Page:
Agriculture

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Duane Smith, left, discusses his rice and crawfish operation with growers as Terreca Bates-Wells, the director of special projects at Capitol City Produce, right, looks on during the Meet the Buyer Day hosted by the LSU and Southern University ag centers in St. Landry Parish on Aug. 6. Smith is considering adding strawberries to his rice and crawfish operation. (Photo by Johnny Morgan/LSU AgCenter)

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Kevin Cazeaux, the local produce buyer for Rouses Markets, right, discusses with a small farmer the type produce he’s in search of during the LSU and Southern University ag centers’ Meet the Buyer Day in St. Landry Parish on Aug. 6. (Photo by Johnny Morgan/LSU AgCenter)

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A group of next-generation St. Landry Parish farmers discuss crops they need to grow to meet the demand of produce buyers. The growers were participating in the LSU and Southern University ag centers’ Meet the Buyer meeting in Opelousas on Aug. 6. (Photo by Johnny Morgan/LSU AgCenter)

Ag centers bring buyers to small farmers

Small-scale vegetable growers in St. Landry Parish recently met face-to-face with major produce buyers in the area to discuss ways to market their produce.
Many times small farmers are left out of the equation when produce buyers go looking for products to buy, said LSU AgCenter extension associate Alessandro Holzapfel.
Holzapfel, along with Antonio Harris, director of sustainable agriculture and rural development with the Southern University Ag Center, coordinated the Meet the Buyer Day in Opelousas.
Harris said the goal of the meeting was two-fold.

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Deadline approaching for LSU AgCenter Leadership Program

The LSU AgCenter Agricultural Leadership Development Program aims to provide potential leaders involved with agriculture and agribusiness the tools they need to become effective advocates for agriculture.
For those interested in applying for the next class that starts in January 2020, the deadline is Aug. 30.
“It is a great opportunity to learn about the critical issues facing agriculture,” said program director Bobby Soileau.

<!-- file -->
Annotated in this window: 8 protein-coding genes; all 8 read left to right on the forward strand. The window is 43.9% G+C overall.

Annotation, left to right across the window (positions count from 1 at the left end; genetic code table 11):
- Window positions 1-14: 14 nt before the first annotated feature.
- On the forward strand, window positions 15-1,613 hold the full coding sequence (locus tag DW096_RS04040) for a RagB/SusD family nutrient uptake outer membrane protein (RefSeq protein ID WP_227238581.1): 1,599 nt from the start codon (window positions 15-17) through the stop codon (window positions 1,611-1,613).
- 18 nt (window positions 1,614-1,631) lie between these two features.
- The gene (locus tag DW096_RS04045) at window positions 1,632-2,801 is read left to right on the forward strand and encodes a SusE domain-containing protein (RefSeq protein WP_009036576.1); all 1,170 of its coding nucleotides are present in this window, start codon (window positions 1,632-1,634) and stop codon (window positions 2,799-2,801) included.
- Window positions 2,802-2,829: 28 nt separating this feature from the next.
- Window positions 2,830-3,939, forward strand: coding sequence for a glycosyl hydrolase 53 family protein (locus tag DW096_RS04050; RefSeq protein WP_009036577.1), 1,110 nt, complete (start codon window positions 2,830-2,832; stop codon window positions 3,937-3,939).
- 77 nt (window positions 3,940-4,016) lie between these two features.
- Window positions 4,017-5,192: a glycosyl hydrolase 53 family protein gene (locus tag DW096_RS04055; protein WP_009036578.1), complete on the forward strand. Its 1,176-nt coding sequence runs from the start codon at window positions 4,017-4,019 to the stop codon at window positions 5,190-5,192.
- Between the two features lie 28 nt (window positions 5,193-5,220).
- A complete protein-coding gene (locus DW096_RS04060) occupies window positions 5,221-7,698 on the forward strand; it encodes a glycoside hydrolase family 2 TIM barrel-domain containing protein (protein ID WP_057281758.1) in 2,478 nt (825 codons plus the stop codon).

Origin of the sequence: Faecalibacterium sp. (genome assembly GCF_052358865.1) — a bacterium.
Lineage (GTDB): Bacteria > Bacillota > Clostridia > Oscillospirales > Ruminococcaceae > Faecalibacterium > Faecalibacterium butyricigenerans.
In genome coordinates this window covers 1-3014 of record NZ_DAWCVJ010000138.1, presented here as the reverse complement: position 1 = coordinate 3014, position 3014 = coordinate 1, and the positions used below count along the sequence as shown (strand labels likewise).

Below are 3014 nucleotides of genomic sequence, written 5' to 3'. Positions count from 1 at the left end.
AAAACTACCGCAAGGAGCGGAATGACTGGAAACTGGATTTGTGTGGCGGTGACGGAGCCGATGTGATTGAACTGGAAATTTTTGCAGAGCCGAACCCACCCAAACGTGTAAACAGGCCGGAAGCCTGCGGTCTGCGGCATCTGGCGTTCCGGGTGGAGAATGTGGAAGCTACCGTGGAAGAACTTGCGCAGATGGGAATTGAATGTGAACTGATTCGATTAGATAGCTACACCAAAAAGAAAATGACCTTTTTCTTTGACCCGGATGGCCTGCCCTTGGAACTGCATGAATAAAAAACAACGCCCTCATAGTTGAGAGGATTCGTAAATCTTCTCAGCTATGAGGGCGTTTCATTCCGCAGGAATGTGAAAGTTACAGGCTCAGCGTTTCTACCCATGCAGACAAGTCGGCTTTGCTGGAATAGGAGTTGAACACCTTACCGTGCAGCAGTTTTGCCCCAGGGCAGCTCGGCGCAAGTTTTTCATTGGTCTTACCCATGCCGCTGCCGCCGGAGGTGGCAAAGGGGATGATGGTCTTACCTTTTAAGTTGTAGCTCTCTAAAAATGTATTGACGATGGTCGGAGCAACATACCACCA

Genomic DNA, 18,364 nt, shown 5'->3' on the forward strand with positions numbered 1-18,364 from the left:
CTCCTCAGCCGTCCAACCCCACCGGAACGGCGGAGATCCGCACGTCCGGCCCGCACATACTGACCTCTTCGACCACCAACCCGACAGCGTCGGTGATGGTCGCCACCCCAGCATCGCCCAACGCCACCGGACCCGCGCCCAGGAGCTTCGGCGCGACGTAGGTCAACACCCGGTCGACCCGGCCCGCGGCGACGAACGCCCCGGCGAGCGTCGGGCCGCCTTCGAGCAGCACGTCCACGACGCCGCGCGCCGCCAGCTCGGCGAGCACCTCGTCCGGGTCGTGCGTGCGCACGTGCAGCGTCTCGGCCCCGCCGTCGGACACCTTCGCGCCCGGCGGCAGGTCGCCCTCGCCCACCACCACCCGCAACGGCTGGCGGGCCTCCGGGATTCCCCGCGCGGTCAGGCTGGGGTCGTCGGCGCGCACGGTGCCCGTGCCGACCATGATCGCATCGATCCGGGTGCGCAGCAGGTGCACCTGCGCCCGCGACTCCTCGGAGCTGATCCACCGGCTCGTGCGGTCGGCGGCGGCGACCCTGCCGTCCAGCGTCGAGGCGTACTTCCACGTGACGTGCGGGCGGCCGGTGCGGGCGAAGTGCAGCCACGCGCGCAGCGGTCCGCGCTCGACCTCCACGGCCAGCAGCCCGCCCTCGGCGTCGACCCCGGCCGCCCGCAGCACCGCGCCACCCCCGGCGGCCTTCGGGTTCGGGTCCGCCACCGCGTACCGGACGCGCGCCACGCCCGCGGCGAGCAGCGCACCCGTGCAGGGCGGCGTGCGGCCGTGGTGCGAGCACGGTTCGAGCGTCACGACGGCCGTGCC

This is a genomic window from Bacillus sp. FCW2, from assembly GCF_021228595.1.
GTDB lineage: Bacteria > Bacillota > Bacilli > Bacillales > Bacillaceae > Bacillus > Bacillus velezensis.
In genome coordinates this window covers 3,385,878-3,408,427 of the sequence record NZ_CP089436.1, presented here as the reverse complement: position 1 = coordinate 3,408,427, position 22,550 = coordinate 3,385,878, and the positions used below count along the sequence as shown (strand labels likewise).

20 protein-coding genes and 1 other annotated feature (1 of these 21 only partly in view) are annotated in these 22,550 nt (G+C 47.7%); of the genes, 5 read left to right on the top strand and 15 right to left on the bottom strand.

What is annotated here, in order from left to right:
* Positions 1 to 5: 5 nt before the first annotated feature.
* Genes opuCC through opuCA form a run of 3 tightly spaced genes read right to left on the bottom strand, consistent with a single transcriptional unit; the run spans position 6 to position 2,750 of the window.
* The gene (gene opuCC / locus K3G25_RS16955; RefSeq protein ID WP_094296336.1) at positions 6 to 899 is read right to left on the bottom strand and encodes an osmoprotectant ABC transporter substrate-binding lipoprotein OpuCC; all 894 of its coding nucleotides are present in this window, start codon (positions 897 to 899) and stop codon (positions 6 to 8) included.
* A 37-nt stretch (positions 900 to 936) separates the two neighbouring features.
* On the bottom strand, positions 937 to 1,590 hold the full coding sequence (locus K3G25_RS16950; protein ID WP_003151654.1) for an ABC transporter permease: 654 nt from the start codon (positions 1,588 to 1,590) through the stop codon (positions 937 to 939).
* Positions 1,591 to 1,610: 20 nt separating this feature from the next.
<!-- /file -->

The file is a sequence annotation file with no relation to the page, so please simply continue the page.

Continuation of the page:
Since its inception in 1988, more than 400 people have graduated from the program.

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LSU AgCenter rice breeder Adam Famoso, far right, talks about the process of developing a new rice variety. He spoke at a recent crops tour held by the LSU AgCenter for state and federal agricultural agencies. (Photo by Bruce Schultz/LSU AgCenter)

Tour highlights agricultural diversity in central Louisiana

State and federal agency representatives attended a crops tour held by the LSU AgCenter on July 25 to give them idea of the agricultural diversity in central Louisiana.
The tour started near Bunkie at the James Deshotel sweet potato farm followed by a stop at the Todd Steele tree nursery. The tour then traveled to the Charlie Fontenot farm near Lebeau to hear about rice farming, stopped at the Lowrey cattle operation and ended near Melville at the Cannatella farm to get an overview of sugarcane farming.

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LSU AgCenter plant pathologist Don Groth holds a tray of blast-infested rice during the annual LSU AgCenter H. Rouse Caffey Rice Research Station field day on June 26. (Photo by Bruce Schultz/LSU AgCenter)

Don Groth named to rice research chair

The Louisiana Rice Research Board provided an additional $500,000 earmarked for research during the annual LSU AgCenter H. Rouse Caffey Rice Research Station field day on June 26.
Those funds bring the total to $1.5 million set aside from Colombian Free Trade Agreement money that must be designated for rice research in Louisiana. Interest generated by the account will be used to fund an endowed chair to enhance efforts at the rice station.

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A cluster of rabbiteye blueberries. LSU AgCenter file photo by Allen Owings

It’s blueberry time

Grab a bucket. The blueberries are ready to pick.
Louisianians are fortunate to live in a state that supports blueberry growth. Blueberries are easy to grow and one of the most nutritionally dense foods on Earth. They are a significant source of vitamins and secondary metabolites that are widely studied for health benefits.

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